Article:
Trichotillomania is a body-focused repetitive behavior (BRFB) and is also known as “hair-pulling disorder.” It is defined as the repetitive pulling of one’s hair, and about 1-2 in 50 people have this disorder.
Below is the list of symptoms one must have to meet criteria for a Trichotillomania diagnosis according to the Diagnostic and Statistical Manual of Mental Disorders, Fifth Edition. Trichotillomania, along with other BFRBs, is listed as an “Obsessive Compulsive and Related Disorder” in the DSM-5 and the diagnostic criteria are as follows:
- Recurrent hair pulling, resulting in hair loss
- Repeated attempts to decrease or stop the behavior
- Clinically significant distress or impairment in social, occupational, or other areas of functioning
- Not due to substance abuse or a medical condition (e.g., dermatological condition)
- Not better accounted for by another psychiatric disorder
Individuals with Trichotillomania report pulling hair from at least one area of their body and these areas can include: scalp, eyelashes, eyebrows, facial hair, leg hair, arm hair, and pubic hair. Many people report feeling ashamed or embarrassed by this behavior, and it is important to remember that you are not alone.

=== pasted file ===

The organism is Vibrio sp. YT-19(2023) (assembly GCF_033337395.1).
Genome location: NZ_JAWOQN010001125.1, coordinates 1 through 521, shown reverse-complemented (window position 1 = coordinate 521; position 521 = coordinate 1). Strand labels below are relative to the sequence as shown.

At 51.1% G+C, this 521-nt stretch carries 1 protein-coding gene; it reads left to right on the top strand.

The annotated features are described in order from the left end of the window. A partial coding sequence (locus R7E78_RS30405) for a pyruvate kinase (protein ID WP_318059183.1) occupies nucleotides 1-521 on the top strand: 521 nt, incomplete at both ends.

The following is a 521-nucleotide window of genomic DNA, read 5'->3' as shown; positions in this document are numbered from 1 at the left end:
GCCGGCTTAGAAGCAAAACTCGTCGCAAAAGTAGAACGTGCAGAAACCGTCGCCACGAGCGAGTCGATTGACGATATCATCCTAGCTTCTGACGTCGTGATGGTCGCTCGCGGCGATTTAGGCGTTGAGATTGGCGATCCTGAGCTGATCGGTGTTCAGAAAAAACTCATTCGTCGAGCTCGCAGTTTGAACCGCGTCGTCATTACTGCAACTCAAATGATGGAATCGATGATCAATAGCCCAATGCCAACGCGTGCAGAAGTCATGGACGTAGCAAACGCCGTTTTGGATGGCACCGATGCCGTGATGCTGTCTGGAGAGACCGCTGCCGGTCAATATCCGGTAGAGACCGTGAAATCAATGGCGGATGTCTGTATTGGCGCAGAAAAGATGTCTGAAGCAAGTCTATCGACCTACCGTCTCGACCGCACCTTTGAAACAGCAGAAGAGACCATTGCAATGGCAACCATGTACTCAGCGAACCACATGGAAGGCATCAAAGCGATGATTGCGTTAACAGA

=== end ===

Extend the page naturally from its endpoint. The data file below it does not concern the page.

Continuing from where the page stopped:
If you feel like your Trichotillomania is keeping you from reaching your goals in at least one area of your life, please don’t hesitate to contact us. Treatment is proven to be very helpful and with the guidance of a specialist, you can learn to manage your pulling urges. In the meantime, check out our Trichotillomania resource list for more tools to help you get started.
What about other BFRBs?
As mentioned above there are other common BFRBs that people struggle with and that are defined in the DSM-5. Excoriation or Skin-Picking Disorder is a common repetitive behavior where individuals consistently touch, rub, scratch, pick or dig into their skin. This results in visible damage and in some cases severe tissue damage.
Nail-Biting Disorder, otherwise known as Onychophagia, is a BFRB where individuals bite their nails until there is resulting bleeding. Typically, people with this disorder bite past their nail bed and also chew on their nail cuticles. This can lead to severe infection and also dental concerns.
Other BFRBs include: nail picking, hair eating, skin eating, lip biting, cheek biting, tongue chewing and hair cutting. Please follow the link for more information about these other repetitive behaviors.
If you or a loved one struggles with any of the body focused repetitive behaviors listed above, please don’t hesitate to contact us. With some help and guidance, these behaviors can be much more manageable.